Discerning the specific bitter perceptions for the different T2R strains remains to be elucidated. Chandrashekar et al. (2000) suggest that mT2R-5 appears to be responsible for cyclohexamide perception. Through creating different T2R knockout mice, each missing different T2R genes, it might be possible to test sensitivity to different bitter compounds via a comparative response. If certain T2R-x minus cells failed to show reception to a certain specific type of bitter compound, this might suggest which chemical compounds can be detected by the missing T2R. Should T2R-x+ genes respond to that same compound, this would implicate that T2R gene as the receptor for that type of compound.


While Adler et al. and Chandrashekar et al. show that the T2R genes are involved in bitter perception, they have yet to show what is necessary and what is sufficient for the bitter perception. Since Chandrashekar et al. (2000), suggest that mT2R-5 is responsible for detecting cyclohexamide, this could be used as model for an experiment to determine which domains of the protein are necessary for the T2R detection.

The T2R proteins each have 7 transmembrane domains, and from the topology predicted by Chandrashekar et al. (2000; fig. 6a), there appear to be 3 large extracellular domains. As a taste cell detects external stimuli, it is probably these external domains which play a role in compound detection. By cutting out the DNA coding sequences which produce the extracellular amino-acids; and ligating in a different DNA coding sequence which would produce different extracellular domains, and inserting this new sequence back into a stem cell, it would be possible to create a chimeric mT2R-5 mouse. Using different chimeras, and testing the functional response of the mT2R-5 to cyclohexamide, it might be possible to see which part of this extracellular domain is necessary and sufficient for bitter detection.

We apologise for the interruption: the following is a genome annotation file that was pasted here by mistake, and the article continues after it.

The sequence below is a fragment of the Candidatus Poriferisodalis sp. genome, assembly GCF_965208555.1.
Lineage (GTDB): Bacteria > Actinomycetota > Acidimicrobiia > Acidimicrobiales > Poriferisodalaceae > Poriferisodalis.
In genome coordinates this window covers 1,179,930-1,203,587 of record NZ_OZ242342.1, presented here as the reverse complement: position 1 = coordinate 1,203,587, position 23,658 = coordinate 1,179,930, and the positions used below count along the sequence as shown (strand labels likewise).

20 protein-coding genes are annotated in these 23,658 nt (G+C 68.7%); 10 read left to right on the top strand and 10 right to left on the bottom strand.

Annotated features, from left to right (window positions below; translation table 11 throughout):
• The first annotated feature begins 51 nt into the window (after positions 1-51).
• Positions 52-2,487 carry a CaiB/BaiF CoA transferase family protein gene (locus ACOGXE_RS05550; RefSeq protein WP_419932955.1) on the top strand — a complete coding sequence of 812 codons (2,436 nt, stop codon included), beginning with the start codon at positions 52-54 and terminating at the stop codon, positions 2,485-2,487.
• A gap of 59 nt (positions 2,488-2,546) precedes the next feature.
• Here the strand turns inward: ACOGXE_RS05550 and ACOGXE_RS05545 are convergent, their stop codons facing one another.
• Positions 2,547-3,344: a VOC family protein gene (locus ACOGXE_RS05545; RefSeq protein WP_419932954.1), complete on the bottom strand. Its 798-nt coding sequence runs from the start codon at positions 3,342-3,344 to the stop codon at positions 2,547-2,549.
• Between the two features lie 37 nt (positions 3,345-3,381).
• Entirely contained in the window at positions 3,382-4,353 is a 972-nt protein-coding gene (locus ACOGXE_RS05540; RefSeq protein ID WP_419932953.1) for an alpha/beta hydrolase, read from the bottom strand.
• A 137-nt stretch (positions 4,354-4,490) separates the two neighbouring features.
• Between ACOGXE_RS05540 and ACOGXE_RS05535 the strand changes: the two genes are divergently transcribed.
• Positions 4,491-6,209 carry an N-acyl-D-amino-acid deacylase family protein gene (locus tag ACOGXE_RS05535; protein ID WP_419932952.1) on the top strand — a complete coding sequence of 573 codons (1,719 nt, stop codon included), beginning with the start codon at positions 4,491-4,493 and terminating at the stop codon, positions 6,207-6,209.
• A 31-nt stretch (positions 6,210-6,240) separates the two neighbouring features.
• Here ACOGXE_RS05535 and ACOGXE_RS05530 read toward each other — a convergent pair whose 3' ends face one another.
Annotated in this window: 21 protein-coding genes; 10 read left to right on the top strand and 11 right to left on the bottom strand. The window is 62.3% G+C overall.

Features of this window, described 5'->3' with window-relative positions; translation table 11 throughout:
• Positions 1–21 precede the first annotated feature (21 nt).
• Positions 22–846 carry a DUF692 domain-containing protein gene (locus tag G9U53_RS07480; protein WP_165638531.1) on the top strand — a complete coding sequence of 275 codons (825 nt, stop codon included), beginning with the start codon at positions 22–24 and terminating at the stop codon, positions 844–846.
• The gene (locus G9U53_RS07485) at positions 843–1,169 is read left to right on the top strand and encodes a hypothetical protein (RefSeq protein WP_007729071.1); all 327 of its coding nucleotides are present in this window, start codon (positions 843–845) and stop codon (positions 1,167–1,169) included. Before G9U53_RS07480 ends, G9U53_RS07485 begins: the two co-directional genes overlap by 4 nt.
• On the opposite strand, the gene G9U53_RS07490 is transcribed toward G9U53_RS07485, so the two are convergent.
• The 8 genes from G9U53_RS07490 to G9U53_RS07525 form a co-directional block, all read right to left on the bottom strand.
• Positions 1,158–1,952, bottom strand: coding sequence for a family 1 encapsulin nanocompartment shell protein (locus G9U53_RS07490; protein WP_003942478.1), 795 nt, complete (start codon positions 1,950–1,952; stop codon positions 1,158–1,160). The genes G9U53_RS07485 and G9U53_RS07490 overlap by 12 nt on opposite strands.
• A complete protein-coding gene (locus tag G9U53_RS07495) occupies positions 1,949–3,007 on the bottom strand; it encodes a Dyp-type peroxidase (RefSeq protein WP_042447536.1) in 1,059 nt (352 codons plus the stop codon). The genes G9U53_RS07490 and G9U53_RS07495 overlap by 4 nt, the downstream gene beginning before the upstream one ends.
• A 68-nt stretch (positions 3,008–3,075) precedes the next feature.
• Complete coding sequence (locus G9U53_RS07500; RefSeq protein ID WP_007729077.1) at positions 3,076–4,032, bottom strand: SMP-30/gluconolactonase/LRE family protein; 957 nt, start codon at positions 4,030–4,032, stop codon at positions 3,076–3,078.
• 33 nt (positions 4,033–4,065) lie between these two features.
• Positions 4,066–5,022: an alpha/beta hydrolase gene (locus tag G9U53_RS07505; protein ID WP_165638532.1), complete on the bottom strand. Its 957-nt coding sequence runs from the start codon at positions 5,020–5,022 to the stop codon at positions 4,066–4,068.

Connectivity Patterns

Chandrashekar et al. (2000) state that if one were to label the protein or the cells which express mT2R, the connectivity patterns fo the proteins and cells could be studied. This could be done using green flourescent protein (GFP), and any one of the mT2R genes could be labelled in vivo. Shining flourescent light on the mouse (or plated cells) and illuminating the labelled T2R proteins would allow one to see how the proteins were interacting inter- and intra-cellularly.

Human/Mouse Comparisons

The mT2R genes are providing a wealth of information about bitter taste reception. However because the mouse and human T2R genes can be quite different in structure (and possibly sequence), this mouse model with mT2R might be of limited use to investigate the specific properties of human bitter taste. It would be possible to create a transgenic mouse with human T2Rs and study the functional role of hT2R in vivo. Such a study would shed light on which human genes were comparable to specific mice genes.

The research on bitter-taste pathways might serve as a model for exploring other taste sensations: do the sweet and sour pathways follow a similar mechanism?



Adler E., Hoon M.A., Mueller K.L., Chandrashekar J, Ryba N.J.P., Zuker C.S. 2000. A Novel Family of Mammalian Taste Receptors. Cell 100: 693-702.

Chandrashekar J., Mueller K.L., Hoon M.A., Adler, E., Feng L., Guo W., Zuker C.S., Rybal N.J.P. 2000. T2Rs function as bitter taste receptors. Cell 100: 703-711.

Hoon M.A., Adler E., Lindemeier J., Battey J.F., Ryba N.J.P., Zuker C.S. 1999. Putative mammalian taste receptors: a class of taste-specific GPCRs with distinct topographic selectivity. Cell 96 541-551.

Wong, G.T., Gannon, K.S., Margolskee, R.F. 1996. Transduction of bitter and sweet taste by gustducin. Nature 381: 796-800.